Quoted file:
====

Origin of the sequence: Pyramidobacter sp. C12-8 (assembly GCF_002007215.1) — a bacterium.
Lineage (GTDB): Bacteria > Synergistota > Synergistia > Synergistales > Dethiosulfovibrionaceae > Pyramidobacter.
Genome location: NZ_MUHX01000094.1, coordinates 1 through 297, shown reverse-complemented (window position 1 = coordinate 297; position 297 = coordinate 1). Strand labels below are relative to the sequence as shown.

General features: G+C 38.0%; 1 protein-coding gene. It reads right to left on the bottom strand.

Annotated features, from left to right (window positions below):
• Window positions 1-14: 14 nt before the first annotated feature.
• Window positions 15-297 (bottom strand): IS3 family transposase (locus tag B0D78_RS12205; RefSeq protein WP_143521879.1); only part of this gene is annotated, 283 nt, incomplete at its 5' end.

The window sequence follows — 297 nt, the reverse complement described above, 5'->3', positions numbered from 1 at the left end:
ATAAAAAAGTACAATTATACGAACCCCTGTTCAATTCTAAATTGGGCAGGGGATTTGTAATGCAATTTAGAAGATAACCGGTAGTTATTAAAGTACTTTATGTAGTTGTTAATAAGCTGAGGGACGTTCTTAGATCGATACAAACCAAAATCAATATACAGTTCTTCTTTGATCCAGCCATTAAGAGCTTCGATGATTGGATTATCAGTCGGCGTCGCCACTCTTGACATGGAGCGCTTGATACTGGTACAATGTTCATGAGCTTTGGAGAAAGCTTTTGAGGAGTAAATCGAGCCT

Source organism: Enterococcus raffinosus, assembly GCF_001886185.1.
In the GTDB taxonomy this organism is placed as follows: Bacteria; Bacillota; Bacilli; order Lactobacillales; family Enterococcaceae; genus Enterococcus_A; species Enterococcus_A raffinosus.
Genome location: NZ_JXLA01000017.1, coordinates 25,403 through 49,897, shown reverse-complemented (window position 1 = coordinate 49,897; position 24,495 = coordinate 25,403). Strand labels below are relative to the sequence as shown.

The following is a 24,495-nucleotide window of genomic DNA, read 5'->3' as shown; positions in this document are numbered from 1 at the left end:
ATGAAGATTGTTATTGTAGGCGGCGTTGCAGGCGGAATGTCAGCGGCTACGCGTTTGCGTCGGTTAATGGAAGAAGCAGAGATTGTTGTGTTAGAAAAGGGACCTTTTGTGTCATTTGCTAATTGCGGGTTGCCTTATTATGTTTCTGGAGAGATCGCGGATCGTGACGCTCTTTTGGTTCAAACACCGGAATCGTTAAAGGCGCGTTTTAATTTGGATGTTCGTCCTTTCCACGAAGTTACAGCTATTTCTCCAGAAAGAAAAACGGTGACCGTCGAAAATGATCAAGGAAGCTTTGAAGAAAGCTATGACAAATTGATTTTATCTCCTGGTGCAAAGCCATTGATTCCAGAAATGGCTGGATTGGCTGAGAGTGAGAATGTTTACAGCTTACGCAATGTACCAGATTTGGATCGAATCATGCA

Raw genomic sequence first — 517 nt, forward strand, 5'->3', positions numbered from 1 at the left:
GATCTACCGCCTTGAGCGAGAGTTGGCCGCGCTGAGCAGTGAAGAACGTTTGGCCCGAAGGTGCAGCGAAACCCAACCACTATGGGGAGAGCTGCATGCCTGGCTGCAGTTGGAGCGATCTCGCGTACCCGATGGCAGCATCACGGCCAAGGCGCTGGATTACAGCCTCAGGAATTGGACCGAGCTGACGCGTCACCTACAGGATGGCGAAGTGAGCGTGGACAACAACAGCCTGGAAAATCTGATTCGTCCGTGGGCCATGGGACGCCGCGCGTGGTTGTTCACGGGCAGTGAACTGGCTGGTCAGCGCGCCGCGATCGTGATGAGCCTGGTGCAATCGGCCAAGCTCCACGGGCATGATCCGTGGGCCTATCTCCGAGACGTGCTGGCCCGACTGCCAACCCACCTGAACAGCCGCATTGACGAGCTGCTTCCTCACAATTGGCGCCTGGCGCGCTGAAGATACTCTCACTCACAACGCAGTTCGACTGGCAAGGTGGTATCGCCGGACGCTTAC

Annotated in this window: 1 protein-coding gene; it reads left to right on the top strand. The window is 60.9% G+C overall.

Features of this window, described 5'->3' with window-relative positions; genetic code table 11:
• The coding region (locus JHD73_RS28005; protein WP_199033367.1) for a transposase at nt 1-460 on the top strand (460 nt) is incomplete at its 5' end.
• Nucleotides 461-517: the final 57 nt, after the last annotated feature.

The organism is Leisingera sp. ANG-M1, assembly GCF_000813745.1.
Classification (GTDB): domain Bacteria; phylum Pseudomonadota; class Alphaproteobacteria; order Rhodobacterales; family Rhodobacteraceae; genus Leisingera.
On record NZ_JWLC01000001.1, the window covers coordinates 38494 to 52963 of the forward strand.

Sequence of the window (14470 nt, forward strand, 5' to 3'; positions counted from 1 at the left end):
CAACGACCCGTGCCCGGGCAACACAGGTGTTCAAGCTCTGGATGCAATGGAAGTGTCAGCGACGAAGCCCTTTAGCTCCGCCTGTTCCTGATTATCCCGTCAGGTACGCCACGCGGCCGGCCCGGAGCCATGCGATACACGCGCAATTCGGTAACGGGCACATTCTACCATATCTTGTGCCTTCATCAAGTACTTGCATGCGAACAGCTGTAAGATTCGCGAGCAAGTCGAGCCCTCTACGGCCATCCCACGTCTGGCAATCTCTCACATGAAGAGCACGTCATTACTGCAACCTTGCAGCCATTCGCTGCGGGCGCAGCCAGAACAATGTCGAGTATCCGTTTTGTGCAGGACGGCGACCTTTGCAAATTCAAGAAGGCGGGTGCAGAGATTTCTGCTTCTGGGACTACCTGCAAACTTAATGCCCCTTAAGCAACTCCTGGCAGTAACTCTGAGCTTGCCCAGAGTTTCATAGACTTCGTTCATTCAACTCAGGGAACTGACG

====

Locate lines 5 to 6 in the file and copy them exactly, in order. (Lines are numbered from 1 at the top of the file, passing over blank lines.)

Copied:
Annotated features, from left to right (window positions below):
• Window positions 1-14: 14 nt before the first annotated feature.